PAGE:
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Study: Modern Human Population Explosion Began 2,000 Years Ago

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The human population explosion – commonly attributed to the industrial era of the 18th and 19th centuries – actually began nearly 2,000 years ago at a time when society organized enough to allow families to grow and take advantage of economies of scale.  (Photo by Giorgio Cosulich/Getty Images)

The human population explosion – commonly attributed to the industrial era of the 18th and 19th centuries – actually began nearly 2,000 years ago at a time when society organized enough to allow families to grow and take advantage of economies of scale. (Photo by Giorgio Cosulich/Getty Images)

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Atlanta, Ga. (CBS ATLANTA) – The human population explosion – commonly attributed to the industrial era of the 18th and 19th centuries – actually began nearly 2,000 years ago at a time when society organized enough to allow families to grow and take advantage of economies of scale.

Research led by Aaron Stutz of Emory University finds that the worldwide surge into the billions for humans was actually started around the beginning of the Common Era during the reign of the Roman Empire. The research suggests that the surge was not a product of 18th-19th Century industrialization and public health progress, but instead was the result of family’s abilities to settle and prosper enough to pass onto the next generation.

“The industrial revolution and public health improvements were proximate reasons that more people lived longer,” Stutz says. “If you dig further in the past, however, the data suggest that a critical threshold of political and economic organization set the stage 1,500 to 2,000 years ago, around the start of the Common Era. The resulting political-economic balance was the tipping point for economies of scale: It created a range of opportunities enabling more people to get resources, form successful families, and generate enough capital to transfer to the next generation.”

Published in the Public Library of Science One (PLOS One), the anthropology research takes a closer look at details such as housing and crop-growing shows that humans were able to overcome the cyclical burden caused by a lack of resources or environmental hardships.

“The recent population explosion was systemically determined by long-term, distinctly pre-industrial cultural evolution,” writes Stultz. “Recognizing that complex social resource-extraction networks support ongoing consumption-based investment in family formation and intergenerational resource transfers, it is important to consider how consumption has impacted the human environment and demography—especially as global population has become very large.”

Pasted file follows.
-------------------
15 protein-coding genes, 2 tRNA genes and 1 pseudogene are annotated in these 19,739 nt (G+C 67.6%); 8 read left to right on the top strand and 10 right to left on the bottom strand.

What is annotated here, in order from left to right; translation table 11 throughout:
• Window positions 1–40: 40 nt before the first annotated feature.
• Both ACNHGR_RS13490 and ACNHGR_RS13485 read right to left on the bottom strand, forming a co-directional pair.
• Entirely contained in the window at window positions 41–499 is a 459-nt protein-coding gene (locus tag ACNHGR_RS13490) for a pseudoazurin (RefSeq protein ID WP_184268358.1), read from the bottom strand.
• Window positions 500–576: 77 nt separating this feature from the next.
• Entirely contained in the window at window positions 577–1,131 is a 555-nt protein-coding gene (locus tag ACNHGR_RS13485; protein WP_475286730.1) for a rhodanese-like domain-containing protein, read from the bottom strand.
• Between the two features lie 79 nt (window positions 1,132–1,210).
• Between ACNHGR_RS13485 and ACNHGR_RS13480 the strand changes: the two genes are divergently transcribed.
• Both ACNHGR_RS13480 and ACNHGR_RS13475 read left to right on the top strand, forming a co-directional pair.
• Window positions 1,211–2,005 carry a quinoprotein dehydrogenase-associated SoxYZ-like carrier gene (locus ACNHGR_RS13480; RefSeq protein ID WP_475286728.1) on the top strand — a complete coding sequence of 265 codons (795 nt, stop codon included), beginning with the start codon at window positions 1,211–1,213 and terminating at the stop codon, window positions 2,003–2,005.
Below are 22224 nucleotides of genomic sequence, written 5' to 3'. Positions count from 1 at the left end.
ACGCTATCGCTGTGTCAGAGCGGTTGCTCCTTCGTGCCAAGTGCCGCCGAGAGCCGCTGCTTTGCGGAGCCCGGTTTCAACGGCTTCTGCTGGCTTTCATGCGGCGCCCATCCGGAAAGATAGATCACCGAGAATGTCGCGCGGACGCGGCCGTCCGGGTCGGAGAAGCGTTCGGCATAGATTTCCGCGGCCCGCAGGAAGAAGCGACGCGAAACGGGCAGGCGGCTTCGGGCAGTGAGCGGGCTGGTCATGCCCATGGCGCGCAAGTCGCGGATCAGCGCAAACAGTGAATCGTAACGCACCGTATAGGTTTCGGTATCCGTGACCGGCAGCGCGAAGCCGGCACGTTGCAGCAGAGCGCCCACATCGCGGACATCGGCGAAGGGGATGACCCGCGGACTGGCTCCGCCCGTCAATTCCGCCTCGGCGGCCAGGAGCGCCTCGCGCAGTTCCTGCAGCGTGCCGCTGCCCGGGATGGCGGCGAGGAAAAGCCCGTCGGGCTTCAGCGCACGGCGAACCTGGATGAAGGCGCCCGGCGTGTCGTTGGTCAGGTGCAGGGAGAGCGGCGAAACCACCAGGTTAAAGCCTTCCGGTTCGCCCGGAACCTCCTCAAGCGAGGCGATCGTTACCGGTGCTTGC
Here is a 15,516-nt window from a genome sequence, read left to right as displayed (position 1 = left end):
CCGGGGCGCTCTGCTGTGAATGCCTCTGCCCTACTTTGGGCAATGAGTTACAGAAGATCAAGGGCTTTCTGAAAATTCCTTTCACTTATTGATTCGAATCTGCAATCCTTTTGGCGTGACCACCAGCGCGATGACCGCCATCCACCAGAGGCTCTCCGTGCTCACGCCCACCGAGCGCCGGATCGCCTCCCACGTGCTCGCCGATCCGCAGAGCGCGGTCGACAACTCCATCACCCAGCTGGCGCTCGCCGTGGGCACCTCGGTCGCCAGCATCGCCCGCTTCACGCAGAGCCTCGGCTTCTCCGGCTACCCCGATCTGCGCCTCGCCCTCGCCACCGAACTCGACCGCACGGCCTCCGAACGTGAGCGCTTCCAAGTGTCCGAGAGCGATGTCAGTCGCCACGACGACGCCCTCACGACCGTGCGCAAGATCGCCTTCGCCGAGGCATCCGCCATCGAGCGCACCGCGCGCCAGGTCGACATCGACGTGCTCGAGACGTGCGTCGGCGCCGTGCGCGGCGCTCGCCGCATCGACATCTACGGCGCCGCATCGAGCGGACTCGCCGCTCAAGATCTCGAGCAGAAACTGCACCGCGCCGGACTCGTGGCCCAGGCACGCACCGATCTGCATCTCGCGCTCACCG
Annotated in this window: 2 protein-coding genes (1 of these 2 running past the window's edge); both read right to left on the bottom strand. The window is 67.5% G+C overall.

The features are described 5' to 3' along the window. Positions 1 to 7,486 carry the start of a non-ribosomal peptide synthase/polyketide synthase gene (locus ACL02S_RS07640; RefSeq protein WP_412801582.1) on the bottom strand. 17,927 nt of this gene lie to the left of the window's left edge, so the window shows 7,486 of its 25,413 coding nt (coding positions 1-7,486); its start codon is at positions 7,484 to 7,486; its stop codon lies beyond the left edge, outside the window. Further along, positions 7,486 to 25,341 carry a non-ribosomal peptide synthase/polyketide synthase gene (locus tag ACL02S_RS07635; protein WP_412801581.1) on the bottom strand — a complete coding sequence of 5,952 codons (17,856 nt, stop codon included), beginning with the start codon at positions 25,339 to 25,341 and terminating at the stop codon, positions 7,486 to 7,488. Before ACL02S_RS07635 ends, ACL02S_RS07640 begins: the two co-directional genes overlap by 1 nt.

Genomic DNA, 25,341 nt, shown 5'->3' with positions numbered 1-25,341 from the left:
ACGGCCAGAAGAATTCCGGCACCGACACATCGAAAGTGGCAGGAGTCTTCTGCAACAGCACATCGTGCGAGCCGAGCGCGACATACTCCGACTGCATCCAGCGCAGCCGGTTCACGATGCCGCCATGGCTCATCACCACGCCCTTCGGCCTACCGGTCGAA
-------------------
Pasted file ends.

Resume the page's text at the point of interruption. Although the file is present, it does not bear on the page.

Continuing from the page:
The research suggests that exponential population growth was the 1,500-2,000 year transition point in which the political-economic balance allowed for successful families to be formed, people to find adequate resources and the ability to generate enough capital to pass it along to the next generation of their family.

“It’s mind-boggling,” Stutz says. “The human population has not behaved like any other animal population. We haven’t stayed in any kind of equilibrium with what we would consider a typical ecological niche.”

The Emory research responds to 18th Century English scholar Thomas Robert Malthus’ controversial essay suggesting that population increases were unsustainable, and would be reduced in a cyclical fashion by famine and disease. His Malthusian Catastrophe Theory was issued in 1798, just prior to the global census size hitting one billion people.

But Stutz notes that the human population not been checked by such factors and has instead remained in an “equilibrium” that saw humans reach 2 billion people after only another 120 years, and then a surge to nearly 8 billion in the past 50 years.

“Modern globalizing transitions in technology, susceptibility to infectious disease, information flows and accumulation, and economic complexity were endogenous products of much earlier biocultural evolution of family formation’s embeddedness in larger, hierarchically self-organizing cultural systems, which could potentially support high population elasticity of carrying capacity.”

Stutz cites the Roman Empire for its levels of prosperousness and advances in architecture and engineering as the end of miserable, short human lives.

“The vast majority of people who lived under Roman rule had a life expectancy into their late 20s or early 30s,” Stutz says. “A huge swath of the population was feeding, quite literally, the dynamism that was taking place in terms of economic and political development. Their labor increased the potential for providing more democracy and competition on the smaller scale. That, in turn, led to a more complex, inter-generational dynamic, making it possible to better care for offspring and even transfer resources to them.”

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